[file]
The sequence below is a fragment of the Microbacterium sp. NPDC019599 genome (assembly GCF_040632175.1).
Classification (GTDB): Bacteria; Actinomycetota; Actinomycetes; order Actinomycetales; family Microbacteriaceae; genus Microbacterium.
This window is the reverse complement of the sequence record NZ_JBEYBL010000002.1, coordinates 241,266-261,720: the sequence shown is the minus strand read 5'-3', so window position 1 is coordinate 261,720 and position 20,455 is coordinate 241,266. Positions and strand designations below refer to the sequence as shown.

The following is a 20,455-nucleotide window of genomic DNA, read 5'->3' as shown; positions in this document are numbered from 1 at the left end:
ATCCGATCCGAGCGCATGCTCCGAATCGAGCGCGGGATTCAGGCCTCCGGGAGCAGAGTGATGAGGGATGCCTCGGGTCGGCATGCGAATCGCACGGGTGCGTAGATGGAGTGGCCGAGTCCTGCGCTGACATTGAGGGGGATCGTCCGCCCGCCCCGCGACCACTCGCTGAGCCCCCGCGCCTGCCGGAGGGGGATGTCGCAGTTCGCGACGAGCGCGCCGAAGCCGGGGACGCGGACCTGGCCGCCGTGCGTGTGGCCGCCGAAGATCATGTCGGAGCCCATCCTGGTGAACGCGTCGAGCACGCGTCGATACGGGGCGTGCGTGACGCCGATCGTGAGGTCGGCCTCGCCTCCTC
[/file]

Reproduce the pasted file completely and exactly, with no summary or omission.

The sequence below is a fragment of the Microbacterium sp. NPDC019599 genome (assembly GCF_040632175.1).
Classification (GTDB): Bacteria; Actinomycetota; Actinomycetes; order Actinomycetales; family Microbacteriaceae; genus Microbacterium.
This window is the reverse complement of the sequence record NZ_JBEYBL010000002.1, coordinates 241,266-261,720: the sequence shown is the minus strand read 5'-3', so window position 1 is coordinate 261,720 and position 20,455 is coordinate 241,266. Positions and strand designations below refer to the sequence as shown.

The following is a 20,455-nucleotide window of genomic DNA, read 5'->3' as shown; positions in this document are numbered from 1 at the left end:
ATCCGATCCGAGCGCATGCTCCGAATCGAGCGCGGGATTCAGGCCTCCGGGAGCAGAGTGATGAGGGATGCCTCGGGTCGGCATGCGAATCGCACGGGTGCGTAGATGGAGTGGCCGAGTCCTGCGCTGACATTGAGGGGGATCGTCCGCCCGCCCCGCGACCACTCGCTGAGCCCCCGCGCCTGCCGGAGGGGGATGTCGCAGTTCGCGACGAGCGCGCCGAAGCCGGGGACGCGGACCTGGCCGCCGTGCGTGTGGCCGCCGAAGATCATGTCGGAGCCCATCCTGGTGAACGCGTCGAGCACGCGTCGATACGGGGCGTGCGTGACGCCGATCGTGAGGTCGGCCTCGCCTCCTC